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Leading asbestos law firm Slater and Gordon has questioned how tens of thousands of cars containing the deadly cancer-causing fibre were imported into Australia.
The Australian Competition and Consumer Commission today issued an alert about asbestos fibres contained in engine and exhaust gaskets in approximately 23,000 Great Wall and Chery vehicles imported into the country from China.
According to the ACCC website, the vehicle’s distributor, Alteco, has instructed all Chery and Great Wall dealers to stop selling affected vehicles and recalled all gaskets that were distributed as spare parts.
The ACCC has also issued a warning against undertaking any do-it-yourself maintenance on the cars.
Slater and Gordon Asbestos Practice Group Leader Joanne Wade said it was outrageous that Australian consumers were still being exposed to asbestos in new products despite the known risks to public health.
“I find it appalling that, despite thousands of asbestos-related deaths in recent decades and the fact that substance has been banned in Australia since 2004, new products are still finding their way to consumers that contain asbestos,” Ms Wade said.
She called on the automotive industry and its regulators to review the procedures for detecting asbestos in vehicles bought into Australia.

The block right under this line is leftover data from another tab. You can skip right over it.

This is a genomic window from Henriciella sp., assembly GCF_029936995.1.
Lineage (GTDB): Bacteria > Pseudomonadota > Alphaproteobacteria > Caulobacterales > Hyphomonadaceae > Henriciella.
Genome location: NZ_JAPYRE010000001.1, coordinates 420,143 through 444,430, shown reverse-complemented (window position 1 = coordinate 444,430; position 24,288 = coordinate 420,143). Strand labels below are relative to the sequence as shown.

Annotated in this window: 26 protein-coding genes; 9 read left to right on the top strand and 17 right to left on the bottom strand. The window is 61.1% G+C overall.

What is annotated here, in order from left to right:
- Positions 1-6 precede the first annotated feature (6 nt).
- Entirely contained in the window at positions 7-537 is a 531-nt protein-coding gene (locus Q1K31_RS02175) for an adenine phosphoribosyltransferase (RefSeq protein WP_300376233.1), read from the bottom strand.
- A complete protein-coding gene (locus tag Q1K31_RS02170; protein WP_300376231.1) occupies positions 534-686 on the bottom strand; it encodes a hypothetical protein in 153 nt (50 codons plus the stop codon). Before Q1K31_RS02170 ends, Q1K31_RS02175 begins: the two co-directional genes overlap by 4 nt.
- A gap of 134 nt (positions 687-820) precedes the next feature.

“All forms of asbestos are carcinogenic, according to the World Health Organisation, so there is no excuse to be finding it on showroom floors in this country.”
Asbestos was used as a component in brake linings until December 2003 when an Australia-wide ban on the importation, manufacture and use of all forms of asbestos and asbestos containing products took effect.
“It is terrible that a whole new set of people could now potentially be exposed to the deadly dust when there is an Australia-wide ban on the importation of all forms of asbestos-containing products. That this has happened is unbelievable.”
Slater and Gordon have acted for many motor mechanics in the past who have contracted asbestos-related diseases from repairing brakes and replacing gaskets.
In December 2005, the firm negotiated a $4.5 billion settlement with James Hardie on behalf of unions and people suffering from asbestosis, mesothelioma and other asbestos-related diseases after being exposed to the substance while working for the company.